Having lost his Test place and struggling in the ODIs, R Ashwin has been one of the major disappointments of an ineffective bowling unit. In a desperate attempt to end the wicket-drought, the tweaker was aware of the need for change.
In the nets on Tuesday, every other ball that he delivered was with an action independent of his original action.
When he brought his latest version to Fatullah for the Asia Cup game against Bangladesh on Wednesday, an action eerily similar to the fellow exponent of the carom-ball from the Caribbean, Sunil Narine presented itself. The Indian even had a long sleeve jersey on.
The first delivery was flighted, inviting Mominul Haque out of the crease. An inside-edged ball rolled back only for Dinesh Karthik to complete the stumping. The change seemed set to alter fortunes.
Unfortunately, that was the only positive to come out of Ashwin's spell – as he leaked 50 in his ten overs. Another poor outing for Ashwin coincided with a another thoughtless bowling performance by the team. Varun Aaron's erratic bowling was one of the chief contributors to the dismal show, with Mohammad Shami (four wickets) being the sole exception, once again.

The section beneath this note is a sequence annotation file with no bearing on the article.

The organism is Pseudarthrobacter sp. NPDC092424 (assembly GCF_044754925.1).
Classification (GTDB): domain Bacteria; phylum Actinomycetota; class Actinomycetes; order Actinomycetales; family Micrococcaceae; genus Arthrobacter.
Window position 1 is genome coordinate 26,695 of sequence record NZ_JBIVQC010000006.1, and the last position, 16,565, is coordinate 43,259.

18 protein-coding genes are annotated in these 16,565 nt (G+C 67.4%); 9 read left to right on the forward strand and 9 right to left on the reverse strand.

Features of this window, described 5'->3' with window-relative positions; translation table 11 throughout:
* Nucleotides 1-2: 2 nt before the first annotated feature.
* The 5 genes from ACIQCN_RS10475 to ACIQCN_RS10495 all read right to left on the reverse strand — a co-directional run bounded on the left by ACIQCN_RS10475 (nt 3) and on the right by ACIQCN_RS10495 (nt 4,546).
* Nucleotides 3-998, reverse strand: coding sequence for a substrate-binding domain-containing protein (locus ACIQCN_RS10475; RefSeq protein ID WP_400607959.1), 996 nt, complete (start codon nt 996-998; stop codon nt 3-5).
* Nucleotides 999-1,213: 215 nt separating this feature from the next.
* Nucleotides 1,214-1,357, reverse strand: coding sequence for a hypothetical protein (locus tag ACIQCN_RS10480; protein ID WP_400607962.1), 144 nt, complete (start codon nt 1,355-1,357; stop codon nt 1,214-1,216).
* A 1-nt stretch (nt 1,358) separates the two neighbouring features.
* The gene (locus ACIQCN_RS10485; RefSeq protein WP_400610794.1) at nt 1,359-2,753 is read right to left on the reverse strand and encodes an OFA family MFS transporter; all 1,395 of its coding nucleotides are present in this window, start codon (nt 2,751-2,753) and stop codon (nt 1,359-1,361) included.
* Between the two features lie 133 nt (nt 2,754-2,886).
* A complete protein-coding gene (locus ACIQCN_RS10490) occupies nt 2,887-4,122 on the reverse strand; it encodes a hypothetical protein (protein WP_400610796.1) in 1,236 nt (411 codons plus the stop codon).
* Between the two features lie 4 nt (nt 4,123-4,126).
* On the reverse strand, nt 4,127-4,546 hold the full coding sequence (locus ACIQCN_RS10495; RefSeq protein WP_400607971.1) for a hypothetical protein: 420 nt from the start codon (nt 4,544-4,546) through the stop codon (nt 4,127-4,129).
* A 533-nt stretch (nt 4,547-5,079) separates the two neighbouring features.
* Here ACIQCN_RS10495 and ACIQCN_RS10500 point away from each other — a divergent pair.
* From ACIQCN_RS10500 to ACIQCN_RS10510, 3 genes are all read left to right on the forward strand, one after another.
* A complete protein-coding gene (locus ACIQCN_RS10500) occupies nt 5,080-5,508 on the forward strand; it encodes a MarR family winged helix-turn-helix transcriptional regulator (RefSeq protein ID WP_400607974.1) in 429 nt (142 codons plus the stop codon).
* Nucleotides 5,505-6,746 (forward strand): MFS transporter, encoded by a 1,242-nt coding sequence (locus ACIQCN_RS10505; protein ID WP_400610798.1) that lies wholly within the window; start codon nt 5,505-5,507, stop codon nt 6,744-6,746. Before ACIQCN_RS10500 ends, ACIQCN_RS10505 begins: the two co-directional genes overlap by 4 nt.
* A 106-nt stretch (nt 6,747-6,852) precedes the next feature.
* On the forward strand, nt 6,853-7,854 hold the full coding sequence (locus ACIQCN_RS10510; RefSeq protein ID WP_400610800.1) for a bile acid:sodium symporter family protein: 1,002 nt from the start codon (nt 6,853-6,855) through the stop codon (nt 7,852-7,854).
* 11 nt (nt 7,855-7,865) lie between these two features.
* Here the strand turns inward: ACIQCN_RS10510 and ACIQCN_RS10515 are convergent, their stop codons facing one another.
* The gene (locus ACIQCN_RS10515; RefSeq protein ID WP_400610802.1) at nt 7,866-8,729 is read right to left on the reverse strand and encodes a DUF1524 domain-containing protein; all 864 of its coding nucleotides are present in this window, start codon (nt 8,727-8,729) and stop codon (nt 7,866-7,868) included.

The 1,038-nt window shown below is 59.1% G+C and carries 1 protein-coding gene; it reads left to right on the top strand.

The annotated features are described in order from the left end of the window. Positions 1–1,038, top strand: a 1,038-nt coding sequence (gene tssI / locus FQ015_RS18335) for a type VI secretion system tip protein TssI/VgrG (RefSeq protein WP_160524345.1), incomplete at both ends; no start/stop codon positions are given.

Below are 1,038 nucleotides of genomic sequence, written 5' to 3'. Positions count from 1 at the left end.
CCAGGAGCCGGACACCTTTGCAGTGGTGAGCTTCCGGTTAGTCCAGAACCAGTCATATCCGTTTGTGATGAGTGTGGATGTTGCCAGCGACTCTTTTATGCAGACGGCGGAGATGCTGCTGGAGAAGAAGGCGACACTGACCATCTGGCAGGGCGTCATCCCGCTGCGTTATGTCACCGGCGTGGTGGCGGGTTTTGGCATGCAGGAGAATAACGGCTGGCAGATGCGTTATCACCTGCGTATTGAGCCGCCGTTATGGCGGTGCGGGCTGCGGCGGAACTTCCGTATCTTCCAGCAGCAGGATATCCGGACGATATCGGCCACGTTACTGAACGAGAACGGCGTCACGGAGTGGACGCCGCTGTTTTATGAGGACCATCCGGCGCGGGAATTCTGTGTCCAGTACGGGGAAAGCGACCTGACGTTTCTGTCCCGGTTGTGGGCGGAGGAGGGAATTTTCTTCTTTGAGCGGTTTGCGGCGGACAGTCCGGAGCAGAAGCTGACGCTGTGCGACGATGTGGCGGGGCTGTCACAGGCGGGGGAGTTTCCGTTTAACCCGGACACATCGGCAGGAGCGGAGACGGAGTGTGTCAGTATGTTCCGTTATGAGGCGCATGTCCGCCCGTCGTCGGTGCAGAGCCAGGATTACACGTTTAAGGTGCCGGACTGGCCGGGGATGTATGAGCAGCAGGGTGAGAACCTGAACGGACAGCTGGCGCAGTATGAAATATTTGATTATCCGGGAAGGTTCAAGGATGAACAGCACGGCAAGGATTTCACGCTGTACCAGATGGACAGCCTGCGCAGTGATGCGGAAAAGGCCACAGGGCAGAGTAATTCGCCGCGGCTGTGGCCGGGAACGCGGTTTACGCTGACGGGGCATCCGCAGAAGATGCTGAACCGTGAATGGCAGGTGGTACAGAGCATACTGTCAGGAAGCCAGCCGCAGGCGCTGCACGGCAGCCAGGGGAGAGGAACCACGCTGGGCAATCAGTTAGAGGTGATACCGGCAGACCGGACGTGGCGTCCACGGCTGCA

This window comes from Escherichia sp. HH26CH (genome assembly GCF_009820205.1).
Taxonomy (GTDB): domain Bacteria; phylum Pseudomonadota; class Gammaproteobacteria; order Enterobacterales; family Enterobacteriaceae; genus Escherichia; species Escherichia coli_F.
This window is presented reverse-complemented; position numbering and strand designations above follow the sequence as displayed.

Ashwin was called in to bowl in the 13th over after Mohammad Shami and Bhuvneshwar Kumar had built the pressure with an economical start. Apart from the sole wicket, Ashwin could hardly purchase even an iota of turn.
With turn out of question, India's lead spinner resorted to darting the ball in. The lack of flight and variation made the life easier for the Bangladeshi batsmen. By the end of his spell, Ashwin had three wickets in his last ten international games.
Ravindra Jadeja managed to keep the scoring in check, but his failure to breakthrough is concerning as well.
In the slog overs, all efforts from the Indian pacers to hit the blockhole ended up being over-pitched or full-tosses, all of which were dispatched cleverly by Mushfiqur Rahim.
However, it was Aaron's inability to control his pace that hurt India the most. He was either short or full and wide. When he managed to get it right Rahim and Anamul Haque used his pace to clear fences.
Fortunately for India, Bangladesh's total, though stiff, did not spiral out of control. Against a stronger opponent, a repeat could spell doomsday.